The Modern Olympics
A Struggle for Revival
According to most accounts, the man solely responsible for reviving the modern Olympic Games was Baron Pierre de Coubertin. Now, in The Modern Olympics, David C. Young challenges this view, revealing that Coubertin was only the last and most successful of many contributors to the dream of the modern Olympics.
Based on thirteen years of research in previously neglected documents, Young reconstructs the fascinating and almost unknown history of the Olympic revival movement in the nineteenth century, including two long-forgotten Olympiads—one in London in 1866 and another in Athens in 1870. He traces the idea for the modern Olympics back to an obscure Greek poet in 1833 and follows the sinuous tale to a small village in England, where W. P. Brookes held local Olympiads, founded the British Olympic Committee, and told Coubertin about his vision of an international Olympics.
Coubertin's main contribution to the founding of the modern Olympics was the zeal he brought to transforming an idea that had evolved over decades into the reality of Olympiad I and all the Olympic Games held thereafter.
About the Author
David C. Young is a professor of classics at the University of Florida.
For more than 100 years, Baron Pierre de Coubertin of France has been glorified as the man who 'invented' the modern Olympic Games. It's not true, says a University of Florida professor. An English physician and a gaggle of 19th century Greeks did more to revive the Games, among them an eccentric philanthropist whose body was buried—per his instructions—in Romania, Albania and Athens, according to David C. Young, a classics professor with a long-standing interest in the Olympics.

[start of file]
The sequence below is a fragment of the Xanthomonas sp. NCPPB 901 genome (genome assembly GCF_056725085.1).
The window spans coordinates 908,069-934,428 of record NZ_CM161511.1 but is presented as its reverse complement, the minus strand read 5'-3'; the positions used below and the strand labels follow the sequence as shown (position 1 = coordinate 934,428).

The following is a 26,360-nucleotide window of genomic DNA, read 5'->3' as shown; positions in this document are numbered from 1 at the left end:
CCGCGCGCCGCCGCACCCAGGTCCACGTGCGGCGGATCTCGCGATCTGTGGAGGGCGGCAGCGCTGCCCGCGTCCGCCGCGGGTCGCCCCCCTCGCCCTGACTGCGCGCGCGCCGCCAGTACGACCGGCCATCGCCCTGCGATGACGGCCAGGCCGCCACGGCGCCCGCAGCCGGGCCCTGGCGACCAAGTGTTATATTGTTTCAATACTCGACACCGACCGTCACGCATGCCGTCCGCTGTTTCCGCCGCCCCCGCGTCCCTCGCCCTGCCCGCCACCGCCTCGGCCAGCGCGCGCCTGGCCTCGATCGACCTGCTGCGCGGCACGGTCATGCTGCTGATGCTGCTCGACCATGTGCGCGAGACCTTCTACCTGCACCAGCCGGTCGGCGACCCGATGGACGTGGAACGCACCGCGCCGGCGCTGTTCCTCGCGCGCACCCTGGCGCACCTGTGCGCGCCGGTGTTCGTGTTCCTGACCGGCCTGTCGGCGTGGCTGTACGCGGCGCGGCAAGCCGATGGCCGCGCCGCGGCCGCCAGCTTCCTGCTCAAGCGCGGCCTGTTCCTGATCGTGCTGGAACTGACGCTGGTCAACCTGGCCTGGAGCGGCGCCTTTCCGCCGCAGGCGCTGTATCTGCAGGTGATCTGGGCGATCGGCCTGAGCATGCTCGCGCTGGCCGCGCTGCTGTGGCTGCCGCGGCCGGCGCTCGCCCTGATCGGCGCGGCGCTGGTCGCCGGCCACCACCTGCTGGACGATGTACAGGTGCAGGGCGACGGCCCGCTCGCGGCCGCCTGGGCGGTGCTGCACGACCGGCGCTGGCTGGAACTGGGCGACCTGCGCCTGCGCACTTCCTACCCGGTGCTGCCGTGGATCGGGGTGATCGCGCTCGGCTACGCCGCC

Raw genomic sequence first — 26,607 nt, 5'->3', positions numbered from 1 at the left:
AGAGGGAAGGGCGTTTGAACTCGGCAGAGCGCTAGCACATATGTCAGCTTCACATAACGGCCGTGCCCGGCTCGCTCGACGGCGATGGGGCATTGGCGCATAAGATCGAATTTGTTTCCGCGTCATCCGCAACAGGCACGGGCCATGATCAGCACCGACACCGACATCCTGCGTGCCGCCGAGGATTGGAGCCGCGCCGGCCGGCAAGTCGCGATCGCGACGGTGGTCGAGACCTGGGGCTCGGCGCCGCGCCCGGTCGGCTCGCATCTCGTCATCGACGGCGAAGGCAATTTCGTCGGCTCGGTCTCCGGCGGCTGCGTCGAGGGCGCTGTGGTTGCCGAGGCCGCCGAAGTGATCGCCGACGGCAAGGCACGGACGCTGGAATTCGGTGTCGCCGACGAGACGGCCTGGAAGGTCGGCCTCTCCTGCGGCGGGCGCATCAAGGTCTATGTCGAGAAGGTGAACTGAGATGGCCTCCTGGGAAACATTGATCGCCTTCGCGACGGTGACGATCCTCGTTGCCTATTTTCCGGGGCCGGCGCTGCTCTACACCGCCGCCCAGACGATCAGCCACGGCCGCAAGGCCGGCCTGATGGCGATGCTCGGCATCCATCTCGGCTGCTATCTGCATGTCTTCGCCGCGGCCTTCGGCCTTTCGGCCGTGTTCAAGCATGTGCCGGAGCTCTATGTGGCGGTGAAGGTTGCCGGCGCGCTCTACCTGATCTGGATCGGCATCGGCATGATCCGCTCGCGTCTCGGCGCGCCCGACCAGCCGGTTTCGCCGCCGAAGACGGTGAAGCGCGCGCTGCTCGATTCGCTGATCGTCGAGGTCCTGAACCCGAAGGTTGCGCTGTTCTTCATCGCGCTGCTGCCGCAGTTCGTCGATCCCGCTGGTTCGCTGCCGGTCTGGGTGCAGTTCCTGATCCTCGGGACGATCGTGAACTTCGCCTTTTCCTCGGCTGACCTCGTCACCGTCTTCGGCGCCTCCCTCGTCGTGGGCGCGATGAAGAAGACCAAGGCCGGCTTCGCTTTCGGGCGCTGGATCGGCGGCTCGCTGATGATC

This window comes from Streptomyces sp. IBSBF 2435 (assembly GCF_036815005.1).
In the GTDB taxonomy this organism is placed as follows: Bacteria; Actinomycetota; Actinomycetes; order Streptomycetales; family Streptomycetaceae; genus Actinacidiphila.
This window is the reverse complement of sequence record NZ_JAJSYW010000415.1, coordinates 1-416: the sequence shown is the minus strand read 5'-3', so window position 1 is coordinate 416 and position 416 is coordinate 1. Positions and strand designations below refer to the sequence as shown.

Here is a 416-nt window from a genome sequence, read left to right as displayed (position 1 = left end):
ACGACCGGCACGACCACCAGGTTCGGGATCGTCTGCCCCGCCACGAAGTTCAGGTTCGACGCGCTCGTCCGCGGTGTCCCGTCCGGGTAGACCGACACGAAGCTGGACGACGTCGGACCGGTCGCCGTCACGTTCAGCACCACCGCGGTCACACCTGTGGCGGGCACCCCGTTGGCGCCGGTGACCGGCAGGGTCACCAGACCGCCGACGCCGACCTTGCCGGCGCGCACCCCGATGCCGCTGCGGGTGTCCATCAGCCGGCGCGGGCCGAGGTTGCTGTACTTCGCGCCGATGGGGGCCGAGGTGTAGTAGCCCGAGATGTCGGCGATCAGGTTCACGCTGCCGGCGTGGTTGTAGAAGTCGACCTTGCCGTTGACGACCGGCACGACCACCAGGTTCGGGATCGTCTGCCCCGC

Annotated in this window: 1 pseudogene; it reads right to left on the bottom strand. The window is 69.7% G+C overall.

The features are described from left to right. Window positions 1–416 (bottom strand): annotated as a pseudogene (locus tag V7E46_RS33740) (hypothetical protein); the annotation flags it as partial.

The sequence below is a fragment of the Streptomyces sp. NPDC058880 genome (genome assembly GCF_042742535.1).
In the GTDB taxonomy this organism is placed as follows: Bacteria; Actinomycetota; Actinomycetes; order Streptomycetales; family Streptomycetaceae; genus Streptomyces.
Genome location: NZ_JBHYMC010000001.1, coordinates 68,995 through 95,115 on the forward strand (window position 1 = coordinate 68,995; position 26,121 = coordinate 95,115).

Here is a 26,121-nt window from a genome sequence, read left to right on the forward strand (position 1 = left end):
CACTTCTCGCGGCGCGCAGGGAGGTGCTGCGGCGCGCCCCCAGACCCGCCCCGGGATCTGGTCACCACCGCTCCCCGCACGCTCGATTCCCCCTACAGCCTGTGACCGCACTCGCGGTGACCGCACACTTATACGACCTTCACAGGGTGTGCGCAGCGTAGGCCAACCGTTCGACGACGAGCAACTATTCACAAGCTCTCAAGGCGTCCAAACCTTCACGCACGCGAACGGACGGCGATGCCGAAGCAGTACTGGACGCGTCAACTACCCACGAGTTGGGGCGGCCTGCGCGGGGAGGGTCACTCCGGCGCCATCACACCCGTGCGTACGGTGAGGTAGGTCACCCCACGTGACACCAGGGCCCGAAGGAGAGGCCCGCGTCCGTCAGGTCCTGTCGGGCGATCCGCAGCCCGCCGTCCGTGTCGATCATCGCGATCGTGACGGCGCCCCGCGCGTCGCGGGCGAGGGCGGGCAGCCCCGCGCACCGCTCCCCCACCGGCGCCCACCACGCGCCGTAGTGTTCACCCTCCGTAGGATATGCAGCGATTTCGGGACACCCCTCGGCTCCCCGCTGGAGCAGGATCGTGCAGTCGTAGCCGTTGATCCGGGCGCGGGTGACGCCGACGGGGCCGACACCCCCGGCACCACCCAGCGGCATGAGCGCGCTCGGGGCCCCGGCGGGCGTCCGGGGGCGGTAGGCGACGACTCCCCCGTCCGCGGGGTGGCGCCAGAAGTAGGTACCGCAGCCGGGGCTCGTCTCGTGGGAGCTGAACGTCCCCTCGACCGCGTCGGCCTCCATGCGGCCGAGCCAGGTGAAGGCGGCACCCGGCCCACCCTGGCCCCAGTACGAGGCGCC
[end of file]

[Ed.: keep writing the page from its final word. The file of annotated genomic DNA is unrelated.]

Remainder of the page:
David C. Young is a classicist who brings to this already investigated topic a doggedness and enthusiasm that go beyond anything done before. For the community of critical sports historians, this book is a major event.
Indispensable to all Olympic historians... Young is an enthralling writer... exhaustive research.
Young's research is impeccable.
Young has provided us with a carefully researched examination of two important and much misunderstood episodes in Modern Olympic history, the genesis of the most vigorous and successful early attempts to organize Olympic Games in modern context... Far and away themost authoritative and comprehensive portrayal of the subject yet produced... The corpus of research data produced by Young in this study is far beyond admiration, it is altogether staggering.
This book is scholarly, unique, revelatory. And it will be controversial, especially among serious Olympic fans and scholars.
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